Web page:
Windows 10

It would appear that everyone in business has had gripes and problems with the Windows 10 upgrade options - all except the accountants of the world.

Microsoft are intent on creating (for themselves) a stable income stream .. and Windows 10 is it. Previous versions were based upon the reputation and recommendation from a small number of early adopters to test the latest operating systems and either endorse or condemn them for the world. The best example of this was the release of Vista .. where a few vocal individuals put the kybosh on a $10 billion release because the juggernaut hadn't allowed for proper testing and validation of the latest operating system. Where XP was perfect, Vista was the leper everyone wanted to avoid. But for a company dependent upon the success of their latest, what happens now?

The long term plan is to have every Windows machine paying by the month to use the workgroup friendly operating system. With so many features and benefits in the business world, they reason, why wouldn't everyone be clamouring to join the club? Perhaps the roller-coast / steam roller patch experimentation process is the issue? Where drivers and systems go from completely operational to garbage electronics in a day after the latest "you-bewt must-have" offering .. perhaps that describes the frustratingly agonising process of dealing with Microsoft. The update process (as it has been for several years now) continued its reckless path of destruction over recent months, with seeming scant regard for business continuity and operational consistency .. many in the IT world stand aghast: wondering at the irresponsibility but aching for the new release technology that Windows 10 promises.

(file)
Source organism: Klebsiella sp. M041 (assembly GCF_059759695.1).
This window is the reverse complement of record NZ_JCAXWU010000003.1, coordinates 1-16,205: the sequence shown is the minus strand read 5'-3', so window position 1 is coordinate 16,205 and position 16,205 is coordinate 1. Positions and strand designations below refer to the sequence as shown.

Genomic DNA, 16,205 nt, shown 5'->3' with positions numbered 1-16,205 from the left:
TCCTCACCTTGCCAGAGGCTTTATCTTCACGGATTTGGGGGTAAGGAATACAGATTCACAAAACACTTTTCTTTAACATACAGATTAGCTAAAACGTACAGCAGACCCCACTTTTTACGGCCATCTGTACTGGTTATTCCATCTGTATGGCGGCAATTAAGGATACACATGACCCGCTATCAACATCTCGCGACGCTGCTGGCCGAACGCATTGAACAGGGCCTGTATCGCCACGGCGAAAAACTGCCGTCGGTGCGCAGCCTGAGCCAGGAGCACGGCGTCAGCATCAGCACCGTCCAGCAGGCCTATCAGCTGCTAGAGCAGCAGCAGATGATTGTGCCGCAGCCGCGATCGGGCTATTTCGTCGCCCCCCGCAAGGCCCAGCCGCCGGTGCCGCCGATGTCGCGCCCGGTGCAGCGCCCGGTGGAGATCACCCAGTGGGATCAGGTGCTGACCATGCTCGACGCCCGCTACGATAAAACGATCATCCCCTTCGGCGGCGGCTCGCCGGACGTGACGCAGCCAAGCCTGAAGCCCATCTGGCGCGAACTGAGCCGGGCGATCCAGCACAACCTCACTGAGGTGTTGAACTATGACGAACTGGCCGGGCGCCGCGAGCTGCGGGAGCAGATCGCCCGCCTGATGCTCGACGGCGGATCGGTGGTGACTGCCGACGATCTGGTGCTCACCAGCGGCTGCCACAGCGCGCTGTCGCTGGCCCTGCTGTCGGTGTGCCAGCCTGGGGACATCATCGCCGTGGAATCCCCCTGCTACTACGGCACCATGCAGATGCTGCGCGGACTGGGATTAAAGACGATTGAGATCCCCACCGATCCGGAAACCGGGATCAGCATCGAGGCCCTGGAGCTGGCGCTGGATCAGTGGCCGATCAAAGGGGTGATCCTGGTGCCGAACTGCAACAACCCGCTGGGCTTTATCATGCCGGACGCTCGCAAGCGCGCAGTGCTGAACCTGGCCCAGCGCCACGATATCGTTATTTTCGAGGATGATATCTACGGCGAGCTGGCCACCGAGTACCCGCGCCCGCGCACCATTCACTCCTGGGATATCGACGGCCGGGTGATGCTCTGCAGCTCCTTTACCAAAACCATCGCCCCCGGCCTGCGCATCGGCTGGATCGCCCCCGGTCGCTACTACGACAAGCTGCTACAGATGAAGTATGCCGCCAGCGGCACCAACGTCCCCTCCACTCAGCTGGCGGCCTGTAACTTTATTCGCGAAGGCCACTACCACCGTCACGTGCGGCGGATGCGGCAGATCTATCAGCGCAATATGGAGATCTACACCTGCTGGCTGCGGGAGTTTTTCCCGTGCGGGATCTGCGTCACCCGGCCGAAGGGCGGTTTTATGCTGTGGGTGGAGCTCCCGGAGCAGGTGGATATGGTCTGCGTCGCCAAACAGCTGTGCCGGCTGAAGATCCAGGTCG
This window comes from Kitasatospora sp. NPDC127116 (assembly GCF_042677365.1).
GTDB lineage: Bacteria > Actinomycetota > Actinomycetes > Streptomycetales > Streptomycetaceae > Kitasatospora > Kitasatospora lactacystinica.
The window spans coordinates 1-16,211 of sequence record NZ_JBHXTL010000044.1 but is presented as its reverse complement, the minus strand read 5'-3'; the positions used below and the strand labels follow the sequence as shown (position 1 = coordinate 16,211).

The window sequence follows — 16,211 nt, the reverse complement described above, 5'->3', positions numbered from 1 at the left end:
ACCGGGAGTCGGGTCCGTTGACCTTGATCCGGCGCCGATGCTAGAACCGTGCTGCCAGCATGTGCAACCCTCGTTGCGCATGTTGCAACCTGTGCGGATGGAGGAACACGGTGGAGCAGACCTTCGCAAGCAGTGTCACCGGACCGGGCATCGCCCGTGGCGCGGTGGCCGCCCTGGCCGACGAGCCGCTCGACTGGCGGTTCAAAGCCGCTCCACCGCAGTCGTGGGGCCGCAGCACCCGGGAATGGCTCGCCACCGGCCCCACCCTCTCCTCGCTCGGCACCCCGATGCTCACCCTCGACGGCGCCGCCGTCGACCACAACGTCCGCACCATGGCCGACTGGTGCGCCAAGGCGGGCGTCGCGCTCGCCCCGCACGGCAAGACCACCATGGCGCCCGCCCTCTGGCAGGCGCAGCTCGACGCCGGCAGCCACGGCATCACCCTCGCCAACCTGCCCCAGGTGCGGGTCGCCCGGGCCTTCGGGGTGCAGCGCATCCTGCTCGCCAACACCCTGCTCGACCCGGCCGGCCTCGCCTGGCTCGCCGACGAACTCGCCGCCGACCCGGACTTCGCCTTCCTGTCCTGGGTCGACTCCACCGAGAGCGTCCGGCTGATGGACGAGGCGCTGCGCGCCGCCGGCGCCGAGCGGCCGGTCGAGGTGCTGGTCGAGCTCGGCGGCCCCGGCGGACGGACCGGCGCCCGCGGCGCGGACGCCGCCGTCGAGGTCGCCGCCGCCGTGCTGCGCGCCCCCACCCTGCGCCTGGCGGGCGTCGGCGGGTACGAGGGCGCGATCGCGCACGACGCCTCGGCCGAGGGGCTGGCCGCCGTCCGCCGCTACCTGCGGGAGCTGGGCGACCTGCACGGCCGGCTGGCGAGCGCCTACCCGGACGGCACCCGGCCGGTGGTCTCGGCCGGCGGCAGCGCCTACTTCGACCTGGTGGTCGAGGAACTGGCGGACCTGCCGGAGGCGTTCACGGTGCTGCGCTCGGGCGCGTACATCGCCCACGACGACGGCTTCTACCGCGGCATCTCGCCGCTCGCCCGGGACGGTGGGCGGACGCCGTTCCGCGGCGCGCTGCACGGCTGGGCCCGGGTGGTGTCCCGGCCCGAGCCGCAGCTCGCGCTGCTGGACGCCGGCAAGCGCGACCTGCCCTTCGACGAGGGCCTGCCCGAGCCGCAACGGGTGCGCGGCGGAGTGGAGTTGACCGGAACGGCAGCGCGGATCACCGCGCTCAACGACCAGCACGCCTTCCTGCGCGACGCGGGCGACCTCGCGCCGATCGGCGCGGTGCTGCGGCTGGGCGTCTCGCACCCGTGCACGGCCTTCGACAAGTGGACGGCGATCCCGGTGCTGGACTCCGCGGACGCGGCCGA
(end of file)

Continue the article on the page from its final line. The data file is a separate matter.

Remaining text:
The good news is that as 29th July 2016 approaches (the last day for the "free" upgrade) the patch regime has (amazingly) become more stable, regular and predictable. Gone are the complete train-wrecks and grid-lock incidences .. and more prevalent are a single device not working. The future promises much in the way of updates and a modern feature rich landscape but at what cost? And with what certainty?

Getting back to the point of income, the future of Windows hinges upon a regular monthly subscription (like a magazine) for licensing.. meaning more than 1 billion machines are expected to be linked, and bound, to a single entity before the end of 2017. A little far fetched for Sky-net perhaps but then again .. watch this space.

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